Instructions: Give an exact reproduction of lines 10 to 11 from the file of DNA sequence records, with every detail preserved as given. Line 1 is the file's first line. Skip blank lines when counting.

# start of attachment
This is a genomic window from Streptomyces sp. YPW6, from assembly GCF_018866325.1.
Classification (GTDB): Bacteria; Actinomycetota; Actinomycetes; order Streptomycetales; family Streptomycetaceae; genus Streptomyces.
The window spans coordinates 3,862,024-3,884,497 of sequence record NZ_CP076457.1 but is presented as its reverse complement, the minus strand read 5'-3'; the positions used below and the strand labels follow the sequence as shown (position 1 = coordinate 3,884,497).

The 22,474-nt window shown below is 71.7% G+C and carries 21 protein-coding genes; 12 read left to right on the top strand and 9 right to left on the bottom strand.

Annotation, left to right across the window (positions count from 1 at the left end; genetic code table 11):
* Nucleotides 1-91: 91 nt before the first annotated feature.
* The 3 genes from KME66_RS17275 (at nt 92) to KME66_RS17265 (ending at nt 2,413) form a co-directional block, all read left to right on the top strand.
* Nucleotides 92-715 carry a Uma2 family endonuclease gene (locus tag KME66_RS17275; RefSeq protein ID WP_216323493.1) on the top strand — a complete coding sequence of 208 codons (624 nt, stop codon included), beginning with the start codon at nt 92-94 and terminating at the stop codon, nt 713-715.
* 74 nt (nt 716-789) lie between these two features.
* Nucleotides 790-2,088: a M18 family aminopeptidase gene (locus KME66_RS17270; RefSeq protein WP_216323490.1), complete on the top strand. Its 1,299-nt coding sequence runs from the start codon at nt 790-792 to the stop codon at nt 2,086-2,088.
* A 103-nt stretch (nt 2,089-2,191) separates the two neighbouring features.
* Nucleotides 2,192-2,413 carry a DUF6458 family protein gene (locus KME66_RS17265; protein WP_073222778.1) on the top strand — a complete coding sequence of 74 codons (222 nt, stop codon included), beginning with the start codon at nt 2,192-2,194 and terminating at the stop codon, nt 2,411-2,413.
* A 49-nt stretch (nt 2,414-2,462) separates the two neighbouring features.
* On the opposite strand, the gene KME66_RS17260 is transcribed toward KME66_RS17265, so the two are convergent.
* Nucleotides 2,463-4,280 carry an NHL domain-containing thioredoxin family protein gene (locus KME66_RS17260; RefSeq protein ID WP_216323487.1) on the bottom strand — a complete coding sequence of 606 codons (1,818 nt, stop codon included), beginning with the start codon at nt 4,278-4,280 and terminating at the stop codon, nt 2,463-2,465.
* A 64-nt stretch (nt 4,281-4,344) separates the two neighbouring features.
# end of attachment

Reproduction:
* Nucleotides 790-2,088: a M18 family aminopeptidase gene (locus KME66_RS17270; RefSeq protein WP_216323490.1), complete on the top strand. Its 1,299-nt coding sequence runs from the start codon at nt 790-792 to the stop codon at nt 2,086-2,088.
* A 103-nt stretch (nt 2,089-2,191) separates the two neighbouring features.